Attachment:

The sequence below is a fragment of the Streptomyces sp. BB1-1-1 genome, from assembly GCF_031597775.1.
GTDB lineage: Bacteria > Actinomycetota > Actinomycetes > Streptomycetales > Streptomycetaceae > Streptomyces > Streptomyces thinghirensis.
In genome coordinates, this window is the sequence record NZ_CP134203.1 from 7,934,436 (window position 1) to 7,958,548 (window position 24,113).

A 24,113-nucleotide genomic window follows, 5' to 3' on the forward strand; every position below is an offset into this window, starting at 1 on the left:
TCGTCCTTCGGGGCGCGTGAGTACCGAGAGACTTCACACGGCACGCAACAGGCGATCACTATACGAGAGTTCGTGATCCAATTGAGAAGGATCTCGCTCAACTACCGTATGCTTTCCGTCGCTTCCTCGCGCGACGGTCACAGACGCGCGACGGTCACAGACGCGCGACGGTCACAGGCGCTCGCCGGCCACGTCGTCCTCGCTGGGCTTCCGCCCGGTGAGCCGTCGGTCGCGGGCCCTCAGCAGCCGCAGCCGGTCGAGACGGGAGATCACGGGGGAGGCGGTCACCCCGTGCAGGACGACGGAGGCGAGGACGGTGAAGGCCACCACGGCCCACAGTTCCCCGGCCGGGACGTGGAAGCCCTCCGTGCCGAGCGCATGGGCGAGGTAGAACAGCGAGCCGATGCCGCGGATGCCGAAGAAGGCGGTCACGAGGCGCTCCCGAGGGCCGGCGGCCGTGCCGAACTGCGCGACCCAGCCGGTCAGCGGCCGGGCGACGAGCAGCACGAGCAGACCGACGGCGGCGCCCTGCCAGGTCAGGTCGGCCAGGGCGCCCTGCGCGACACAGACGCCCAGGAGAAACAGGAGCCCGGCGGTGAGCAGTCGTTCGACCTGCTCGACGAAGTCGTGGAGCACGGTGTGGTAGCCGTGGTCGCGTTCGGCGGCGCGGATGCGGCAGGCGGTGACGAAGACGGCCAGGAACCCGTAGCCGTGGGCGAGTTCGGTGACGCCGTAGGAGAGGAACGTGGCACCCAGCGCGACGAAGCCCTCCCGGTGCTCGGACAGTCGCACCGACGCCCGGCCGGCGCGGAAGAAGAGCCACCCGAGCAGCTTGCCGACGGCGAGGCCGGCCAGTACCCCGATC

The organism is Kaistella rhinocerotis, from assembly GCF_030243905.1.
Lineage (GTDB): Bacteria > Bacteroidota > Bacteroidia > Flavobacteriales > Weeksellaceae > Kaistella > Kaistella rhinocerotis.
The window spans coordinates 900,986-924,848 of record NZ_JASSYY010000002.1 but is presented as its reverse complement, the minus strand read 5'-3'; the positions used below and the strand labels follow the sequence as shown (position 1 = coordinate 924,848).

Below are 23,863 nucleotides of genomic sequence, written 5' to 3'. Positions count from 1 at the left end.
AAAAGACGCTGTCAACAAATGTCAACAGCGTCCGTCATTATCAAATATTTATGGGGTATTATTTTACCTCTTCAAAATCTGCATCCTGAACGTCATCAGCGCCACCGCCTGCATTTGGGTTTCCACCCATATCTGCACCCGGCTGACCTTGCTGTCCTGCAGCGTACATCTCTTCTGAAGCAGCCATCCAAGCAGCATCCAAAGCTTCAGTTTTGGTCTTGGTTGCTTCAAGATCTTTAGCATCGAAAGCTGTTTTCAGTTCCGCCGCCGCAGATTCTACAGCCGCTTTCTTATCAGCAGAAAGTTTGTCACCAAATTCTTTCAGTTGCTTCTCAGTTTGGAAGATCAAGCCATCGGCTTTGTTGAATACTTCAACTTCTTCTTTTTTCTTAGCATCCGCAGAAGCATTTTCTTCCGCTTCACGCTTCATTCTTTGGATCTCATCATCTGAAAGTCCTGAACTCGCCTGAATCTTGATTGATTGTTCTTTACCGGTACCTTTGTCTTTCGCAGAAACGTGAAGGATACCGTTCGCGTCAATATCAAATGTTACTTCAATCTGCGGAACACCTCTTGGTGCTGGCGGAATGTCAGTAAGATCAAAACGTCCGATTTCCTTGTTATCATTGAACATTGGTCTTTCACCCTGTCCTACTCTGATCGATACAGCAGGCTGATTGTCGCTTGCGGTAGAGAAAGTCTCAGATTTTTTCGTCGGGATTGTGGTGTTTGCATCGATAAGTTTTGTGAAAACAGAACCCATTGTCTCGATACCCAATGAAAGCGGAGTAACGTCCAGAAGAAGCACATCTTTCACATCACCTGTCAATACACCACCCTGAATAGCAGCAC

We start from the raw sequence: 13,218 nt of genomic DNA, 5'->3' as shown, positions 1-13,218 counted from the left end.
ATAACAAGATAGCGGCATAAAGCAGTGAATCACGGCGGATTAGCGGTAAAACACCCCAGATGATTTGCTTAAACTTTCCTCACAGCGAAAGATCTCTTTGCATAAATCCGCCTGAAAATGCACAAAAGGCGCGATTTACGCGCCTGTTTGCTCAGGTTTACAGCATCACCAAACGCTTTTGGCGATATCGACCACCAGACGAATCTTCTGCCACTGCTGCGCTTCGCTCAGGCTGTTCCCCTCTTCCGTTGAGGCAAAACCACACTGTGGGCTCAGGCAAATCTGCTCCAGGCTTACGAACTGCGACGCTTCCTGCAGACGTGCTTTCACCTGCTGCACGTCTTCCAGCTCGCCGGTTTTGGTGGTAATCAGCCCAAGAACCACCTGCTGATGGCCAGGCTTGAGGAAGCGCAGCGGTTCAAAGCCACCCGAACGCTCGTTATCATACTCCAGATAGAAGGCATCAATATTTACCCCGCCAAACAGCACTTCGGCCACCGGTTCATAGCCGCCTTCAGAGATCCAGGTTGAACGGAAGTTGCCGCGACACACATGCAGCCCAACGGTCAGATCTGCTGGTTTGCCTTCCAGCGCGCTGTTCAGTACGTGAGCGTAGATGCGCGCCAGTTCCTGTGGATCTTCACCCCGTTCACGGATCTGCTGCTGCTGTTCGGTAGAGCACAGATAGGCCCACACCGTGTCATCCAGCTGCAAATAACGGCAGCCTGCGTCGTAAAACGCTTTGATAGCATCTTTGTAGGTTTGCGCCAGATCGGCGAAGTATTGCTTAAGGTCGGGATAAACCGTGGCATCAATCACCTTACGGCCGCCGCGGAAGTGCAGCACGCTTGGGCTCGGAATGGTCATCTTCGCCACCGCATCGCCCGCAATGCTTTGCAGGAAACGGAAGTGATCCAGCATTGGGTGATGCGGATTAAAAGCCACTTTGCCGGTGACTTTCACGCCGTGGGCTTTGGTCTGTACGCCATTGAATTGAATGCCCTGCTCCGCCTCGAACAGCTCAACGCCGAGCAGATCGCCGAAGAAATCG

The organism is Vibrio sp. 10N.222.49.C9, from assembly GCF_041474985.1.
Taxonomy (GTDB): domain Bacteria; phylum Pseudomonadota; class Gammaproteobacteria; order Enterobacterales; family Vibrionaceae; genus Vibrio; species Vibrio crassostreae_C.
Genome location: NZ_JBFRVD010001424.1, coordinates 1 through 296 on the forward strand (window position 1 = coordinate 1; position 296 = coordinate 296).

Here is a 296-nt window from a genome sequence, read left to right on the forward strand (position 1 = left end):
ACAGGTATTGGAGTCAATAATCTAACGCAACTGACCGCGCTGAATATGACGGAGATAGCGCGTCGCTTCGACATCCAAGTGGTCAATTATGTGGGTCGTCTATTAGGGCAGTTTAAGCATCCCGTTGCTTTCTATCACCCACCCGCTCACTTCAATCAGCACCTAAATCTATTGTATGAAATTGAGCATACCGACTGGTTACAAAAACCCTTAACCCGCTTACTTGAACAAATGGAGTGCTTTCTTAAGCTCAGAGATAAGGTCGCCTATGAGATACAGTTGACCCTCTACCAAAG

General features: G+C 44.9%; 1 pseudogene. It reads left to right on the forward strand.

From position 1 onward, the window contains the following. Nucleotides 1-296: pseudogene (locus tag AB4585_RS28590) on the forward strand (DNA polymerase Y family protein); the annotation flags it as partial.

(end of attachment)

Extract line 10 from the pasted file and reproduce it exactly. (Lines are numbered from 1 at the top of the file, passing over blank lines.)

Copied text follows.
AAAAGACGCTGTCAACAAATGTCAACAGCGTCCGTCATTATCAAATATTTATGGGGTATTATTTTACCTCTTCAAAATCTGCATCCTGAACGTCATCAGCGCCACCGCCTGCATTTGGGTTTCCACCCATATCTGCACCCGGCTGACCTTGCTGTCCTGCAGCGTACATCTCTTCTGAAGCAGCCATCCAAGCAGCATCCAAAGCTTCAGTTTTGGTCTTGGTTGCTTCAAGATCTTTAGCATCGAAAGCTGTTTTCAGTTCCGCCGCCGCAGATTCTACAGCCGCTTTCTTATCAGCAGAAAGTTTGTCACCAAATTCTTTCAGTTGCTTCTCAGTTTGGAAGATCAAGCCATCGGCTTTGTTGAATACTTCAACTTCTTCTTTTTTCTTAGCATCCGCAGAAGCATTTTCTTCCGCTTCACGCTTCATTCTTTGGATCTCATCATCTGAAAGTCCTGAACTCGCCTGAATCTTGATTGATTGTTCTTTACCGGTACCTTTGTCTTTCGCAGAAACGTGAAGGATACCGTTCGCGTCAATATCAAATGTTACTTCAATCTGCGGAACACCTCTTGGTGCTGGCGGAATGTCAGTAAGATCAAAACGTCCGATTTCCTTGTTATCATTGAACATTGGTCTTTCACCCTGTCCTACTCTGATCGATACAGCAGGCTGATTGTCGCTTGCGGTAGAGAAAGTCTCAGATTTTTTCGTCGGGATTGTGGTGTTTGCATCGATAAGTTTTGTGAAAACAGAACCCATTGTCTCGATACCCAATGAAAGCGGAGTAACGTCCAGAAGAAGCACATCTTTCACATCACCTGTCAATACACCACCCTGAATAGCAGCAC